Author Interview

The Well-Centered Home

We live in a complicated, fast-moving world. It’s easy to suffer from mental overload and hyper-stimulation. Our psyche and emotions need a way to recover and be rejuvenated. To do that, some people practice yoga or meditation and set aside time to bring their minds into a calm, centered state. But you can design and arrange your home, the place where you spend the majority of your life, to be an external version of that state, one that easily moves you into a healthy frame of mind simply by occupying your home and interacting with the space. In the well-centered home, you bring the conditions of meditation into every moment.

I’ve spent my career, almost fifty years, designing homes for all kinds of people with all kinds of lifestyles and during that time, the most gratifying complement I’ve gotten is when someone says my houses just feel right. It has little to do with the style or size of the house. It has everything to do with the house suiting the owners in a physical and psychological way. When that happens, the house becomes a home. It goes beyond being a mere building and becomes something else, something much more valuable and beneficial to those who live there. For years I have wondered why that catharsis happens. What transforms a house into a home? I understand it now and the theory in this book is my answer to that question.

Not at all. The audience is anyone who lives in any home. It doesn’t matter if that home is an efficiency apartment of a five-bedroom estate. The principles and benefits of a well-centered home are universal. In fact, smaller homes are often easier to center than large ones because creating an appropriate human scale in the home is a key factor in home-centering. Throughout the book, I offer suggestions for ways to improve the centering of your home at various levels of cost and difficulty. Many suggestions call for rearrangements of the furnishings, simplifying spaces, and removing or fixing things that disrupt the flow of energy in the home. Things like that do not require much or any money. They only require thought and action.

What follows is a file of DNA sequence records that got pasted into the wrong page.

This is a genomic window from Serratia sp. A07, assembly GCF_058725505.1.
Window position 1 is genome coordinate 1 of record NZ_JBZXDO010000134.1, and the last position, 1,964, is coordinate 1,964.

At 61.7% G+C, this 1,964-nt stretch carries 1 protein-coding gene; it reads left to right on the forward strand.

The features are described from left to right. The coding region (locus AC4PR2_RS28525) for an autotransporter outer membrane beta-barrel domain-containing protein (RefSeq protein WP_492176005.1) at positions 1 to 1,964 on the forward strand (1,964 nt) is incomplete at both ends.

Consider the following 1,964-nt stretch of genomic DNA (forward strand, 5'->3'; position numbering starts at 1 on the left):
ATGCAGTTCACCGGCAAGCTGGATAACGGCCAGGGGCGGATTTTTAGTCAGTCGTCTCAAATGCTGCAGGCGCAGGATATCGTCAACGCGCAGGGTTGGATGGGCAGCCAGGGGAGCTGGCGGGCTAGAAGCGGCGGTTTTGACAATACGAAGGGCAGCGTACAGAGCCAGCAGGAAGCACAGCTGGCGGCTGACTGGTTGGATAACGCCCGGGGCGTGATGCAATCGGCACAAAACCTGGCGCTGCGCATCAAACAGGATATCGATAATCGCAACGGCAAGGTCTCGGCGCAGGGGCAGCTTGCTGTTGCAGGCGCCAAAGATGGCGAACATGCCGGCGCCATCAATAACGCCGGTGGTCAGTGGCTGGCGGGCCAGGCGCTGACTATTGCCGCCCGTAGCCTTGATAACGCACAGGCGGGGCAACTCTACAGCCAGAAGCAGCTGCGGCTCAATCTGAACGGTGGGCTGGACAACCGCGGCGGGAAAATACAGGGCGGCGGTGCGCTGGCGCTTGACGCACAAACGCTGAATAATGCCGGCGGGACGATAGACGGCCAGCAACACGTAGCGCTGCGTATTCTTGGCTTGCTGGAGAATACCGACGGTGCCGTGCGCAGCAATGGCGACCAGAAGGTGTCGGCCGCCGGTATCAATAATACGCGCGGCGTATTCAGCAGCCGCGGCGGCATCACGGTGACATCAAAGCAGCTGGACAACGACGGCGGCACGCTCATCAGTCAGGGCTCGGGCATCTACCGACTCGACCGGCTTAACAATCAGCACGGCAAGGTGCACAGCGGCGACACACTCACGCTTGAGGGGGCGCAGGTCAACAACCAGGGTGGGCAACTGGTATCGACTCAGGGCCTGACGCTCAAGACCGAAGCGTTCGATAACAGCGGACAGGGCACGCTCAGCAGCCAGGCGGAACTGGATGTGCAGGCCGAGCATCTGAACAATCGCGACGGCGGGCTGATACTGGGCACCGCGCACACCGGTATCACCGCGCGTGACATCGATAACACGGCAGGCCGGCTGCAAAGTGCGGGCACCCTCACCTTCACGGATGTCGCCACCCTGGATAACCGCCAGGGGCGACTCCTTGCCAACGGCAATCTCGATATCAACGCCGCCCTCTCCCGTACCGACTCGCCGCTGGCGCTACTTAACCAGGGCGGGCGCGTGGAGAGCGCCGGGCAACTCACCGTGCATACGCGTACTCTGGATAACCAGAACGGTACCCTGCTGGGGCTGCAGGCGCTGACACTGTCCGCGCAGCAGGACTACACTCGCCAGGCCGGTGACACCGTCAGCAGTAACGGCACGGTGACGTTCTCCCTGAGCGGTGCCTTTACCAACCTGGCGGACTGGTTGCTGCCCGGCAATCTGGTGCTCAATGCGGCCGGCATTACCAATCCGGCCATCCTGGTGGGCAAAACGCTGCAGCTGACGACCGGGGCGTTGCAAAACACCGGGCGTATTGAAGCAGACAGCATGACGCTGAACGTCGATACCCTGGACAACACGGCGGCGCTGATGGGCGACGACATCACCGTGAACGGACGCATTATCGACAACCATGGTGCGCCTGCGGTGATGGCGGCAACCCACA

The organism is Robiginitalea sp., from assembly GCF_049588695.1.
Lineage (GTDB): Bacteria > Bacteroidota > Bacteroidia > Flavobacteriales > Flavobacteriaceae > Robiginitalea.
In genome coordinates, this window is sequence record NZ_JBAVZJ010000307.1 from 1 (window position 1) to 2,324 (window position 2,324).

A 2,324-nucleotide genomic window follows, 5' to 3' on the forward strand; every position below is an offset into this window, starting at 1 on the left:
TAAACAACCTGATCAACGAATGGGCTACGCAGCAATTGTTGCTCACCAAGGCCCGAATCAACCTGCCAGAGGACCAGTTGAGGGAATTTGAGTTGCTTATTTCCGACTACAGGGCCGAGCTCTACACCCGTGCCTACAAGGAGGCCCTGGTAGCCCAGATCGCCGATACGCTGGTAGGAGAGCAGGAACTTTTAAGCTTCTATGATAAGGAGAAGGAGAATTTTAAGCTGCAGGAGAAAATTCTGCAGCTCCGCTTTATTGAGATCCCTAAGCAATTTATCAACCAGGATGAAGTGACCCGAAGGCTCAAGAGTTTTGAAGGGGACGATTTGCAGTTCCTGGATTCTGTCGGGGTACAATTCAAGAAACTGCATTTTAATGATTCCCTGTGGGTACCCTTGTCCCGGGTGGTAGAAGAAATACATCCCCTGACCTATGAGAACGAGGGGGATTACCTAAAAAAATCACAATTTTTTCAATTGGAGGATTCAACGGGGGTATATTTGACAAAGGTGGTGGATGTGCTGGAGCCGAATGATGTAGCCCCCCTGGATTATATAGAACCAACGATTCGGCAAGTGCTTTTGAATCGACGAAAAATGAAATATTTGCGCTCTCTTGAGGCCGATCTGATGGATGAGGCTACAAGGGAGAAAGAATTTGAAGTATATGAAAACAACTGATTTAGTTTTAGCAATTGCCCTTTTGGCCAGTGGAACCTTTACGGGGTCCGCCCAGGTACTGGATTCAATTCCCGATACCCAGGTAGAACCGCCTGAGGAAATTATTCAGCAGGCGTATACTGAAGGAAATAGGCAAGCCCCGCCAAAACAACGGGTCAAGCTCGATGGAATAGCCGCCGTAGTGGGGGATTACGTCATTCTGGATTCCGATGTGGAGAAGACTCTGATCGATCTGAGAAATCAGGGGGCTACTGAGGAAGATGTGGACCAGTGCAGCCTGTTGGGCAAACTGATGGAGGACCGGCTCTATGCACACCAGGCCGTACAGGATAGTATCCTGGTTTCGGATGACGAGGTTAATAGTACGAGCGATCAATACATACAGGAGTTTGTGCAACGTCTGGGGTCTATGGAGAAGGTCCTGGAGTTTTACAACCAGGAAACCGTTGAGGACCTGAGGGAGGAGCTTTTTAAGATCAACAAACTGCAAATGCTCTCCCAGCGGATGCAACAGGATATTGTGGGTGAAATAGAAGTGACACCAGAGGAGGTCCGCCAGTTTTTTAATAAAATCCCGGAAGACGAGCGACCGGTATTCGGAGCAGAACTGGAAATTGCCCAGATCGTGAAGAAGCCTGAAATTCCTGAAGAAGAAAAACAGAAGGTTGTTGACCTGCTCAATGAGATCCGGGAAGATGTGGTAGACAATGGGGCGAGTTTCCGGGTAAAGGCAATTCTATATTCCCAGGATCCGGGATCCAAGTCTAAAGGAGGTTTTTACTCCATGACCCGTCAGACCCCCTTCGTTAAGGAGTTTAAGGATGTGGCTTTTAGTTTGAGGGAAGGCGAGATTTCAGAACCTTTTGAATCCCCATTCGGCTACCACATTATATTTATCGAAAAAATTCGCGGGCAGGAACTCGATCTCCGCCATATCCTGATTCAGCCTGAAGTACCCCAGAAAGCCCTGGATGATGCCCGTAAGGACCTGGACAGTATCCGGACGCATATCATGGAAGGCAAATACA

During this pandemic, our homes are essentially our entire life. Because we are all spending so much of our time in our homes, it’s critical that the energy in our home is focused in a positive way and works to increase our happiness. At this stressful time, we need our homes to help us emotionally and relieve our stress. Home-centering makes that happen. In our normal lives, we already spend the majority of our time in our homes. That’s why a well-centered is always so important. With the pandemic and social distancing, our homes have the greatest impact on our emotional well-being that they ever had. By going through the process of centering your home you can make sure that impact is highly positive. You are staying at home to safeguard your health. Now make that time also safeguard your emotional well-being. Plus, the benefits of a well-centered home don’t end when the pandemic ends. The good feelings will last long after the pandemic is over.

I am a registered architect with a Masters Degree from the University of Virginia. I also have a Bachelor’s Degree in psychology. I’ve always been interested in the psychology of architecture. In other words, why do people respond to buildings, or what we architects call the built environment, the way we do. And how does the built environment affect our feelings, emotions, and our behavior? This is my second major book, my first was Designing Your Perfect House which was an Amazon #1 bestseller and is still available. That book examined how to design your house specifically for you. How to get it to fit you perfectly. The Well-Centered Home takes off from there and offers guidelines to help anyone improve the feel and energy of their homes to help them have a happier and more mindful life.

You already experience this to some degree. After a difficult or busy day, don’t you feel a sense of calming when you get home? Home-centering is a way to amplify that feeling and those emotional benefits. We live in a universe that is teeming with energy. Some we see, such as light. Some we can’t see but we can control, such as radio waves and electricity. Other energy is invisible, but somehow we know is there. Emotions, karma, good or bad luck. It goes by various names. People have felt the impact of this unseen energy and tried to control and focus it for centuries upon centuries. By understanding yourself, removing things that disrupt energy, and by adding or altering things to promote positive energy, you can create a well-centered home that works to align and direct that energy for the benefit of you and your family, the people who live there.

Yes, home-centering is a new concept. But the idea of working with the unseen energies all around us is not new. The ancient Chinese methods of Feng Shui and the Indian wisdom of Vastu are examples of methodologies devised to align a home with these energies to improve the lives and prosperity of those who live there. Those methodologies adjust the home based on specific orientation, a mapping system, and a standard set of rules. However, that same system applies to every home. A well-centered home is unique to each person or family. It does not dictate, but rather suggests. And more importantly, the suggestions are individualized to the home’s occupants. Who they are and what their personal inclinations and preferences are combined with universal principles to create a home that is tailored to them, specifically.